For me, brisk autumn weekends are perfect for curling up with a scary book or movie. While there are some obvious choices, such as my favorites, Scream and Halloween, I combed through Netflix and Hulu to find some other creepy options for watching at home.
Delirium features Topher Grace as Tom, a man released from a mental institution to spend the last 30 days of his sentence under house arrest in his late father’s mansion. Quickly, Tom starts to suspect that the house is haunted, but when the officer assigned to his case (Patricia Clarkson) takes off with his meds, he cannot trust himself to differentiate between what is real and what is hallucination as he tries to get to the bottom of his family’s suspicious past. Delirium meanders through its plot and has some pretty corny moments, but the mystery at its center is intriguing and confusing enough to keep the audience hooked.
For more traditional haunted house stories, you might try I Am the Pretty Thing That Lives in the House, also on Netflix, or The Others on Hulu. Told from the perspective of a ghost, I Am the Pretty Thing That Lives in the House is the story of Lily (Ruth Wilson), a hospice nurse sent to take care of author Iris Blum (Paula Prentiss) in a haunted house. The film is quiet and reflective, but also very tense and frightening. It is a scary story that manages to also be beautiful, and creates a lot of dread without much violence. Ruth Wilson is fantastic and much of the narrative relies on her skills, since her character spends the majority of the film alone. The Others is reminiscent of the Henry James classic The Turn of the Screw and stars Nicole Kidman as a mother in an isolated mansion, trying to protect her sickly children from her increasing suspicion that either the caretakers of the home are driving her insane or something from the other side is creating trouble. The film has some great twists and plenty of jump scares to keep things fun.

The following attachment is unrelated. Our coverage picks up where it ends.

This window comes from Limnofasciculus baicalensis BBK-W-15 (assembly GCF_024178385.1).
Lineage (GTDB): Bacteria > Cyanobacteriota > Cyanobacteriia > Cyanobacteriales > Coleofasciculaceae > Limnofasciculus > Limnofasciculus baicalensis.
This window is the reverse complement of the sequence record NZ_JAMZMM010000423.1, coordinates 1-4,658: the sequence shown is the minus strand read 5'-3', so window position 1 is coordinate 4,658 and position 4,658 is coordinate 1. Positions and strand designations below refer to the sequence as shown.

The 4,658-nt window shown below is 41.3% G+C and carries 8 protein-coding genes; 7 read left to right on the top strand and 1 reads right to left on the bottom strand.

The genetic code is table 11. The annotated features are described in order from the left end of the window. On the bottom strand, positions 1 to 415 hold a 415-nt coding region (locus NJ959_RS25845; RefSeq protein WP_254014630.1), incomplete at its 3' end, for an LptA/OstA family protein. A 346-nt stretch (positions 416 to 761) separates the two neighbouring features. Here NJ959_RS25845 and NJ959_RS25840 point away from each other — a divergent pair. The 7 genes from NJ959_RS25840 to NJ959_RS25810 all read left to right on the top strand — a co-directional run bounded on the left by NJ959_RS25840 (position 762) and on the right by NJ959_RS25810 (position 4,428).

If you’re in the mood for horror-comedy, Netflix has Little Evil and Life After Beth to offer. Little Evil stars Adam Scott as Gary, a real estate agent and newlywed trying to bond with his wife, Samantha’s (Evangeline Lilly), young son, Lucas (Owen Atlas), who he suspects might be the antichrist. Little Evil is not an especially good movie, but it has some decent laughs thanks to Gary’s friends and step-dad support group. The fun of the movie really comes from the little ways it pays homage to horror classics such as The Omen, Poltergeist, and The Shining.
In Life After Beth, Zach (Dane DeHaan) barely has time to grieve his girlfriend, Beth’s (Aubrey Plaza), death before she comes back to life. Beth’s return raises conflict between Zach and her parents, Maury (John C. Reilly) and Geenie (Molly Shannon), then a near-zombie apocalypse. If Little Evil is a family comedy crossed with a horror movie, then Life After Beth is a romantic comedy crossed with a zombie movie. The film is a showcase for the weirdly hilarious talents of Aubrey Plaza, but also stars a very funny ensemble as the central couple’s parents. Watching Plaza gradually transform into a zombie demonstrates her acting chops and provides some offbeat and humorous moments.
If you would rather binge watch a series, Hulu has one of my favorites: Dead Like Me. This short-lived series is the story of an 18 year-old girl, George (Ellen Muth), who is killed suddenly by a toilet seat falling from space. Before she can move on, however, she has to serve her term as a grim reaper, under the supervision of Rube (Mandy Patinkin) and his team of reapers (Callum Blue, Jasmine Guy, Laura Harris, and Rebecca Gayheart). Dead Like Me is at once morbid, quirky, hilarious, and thoughtful as George tries to grow up and grieve her own death while also dealing with the indignities of temp work.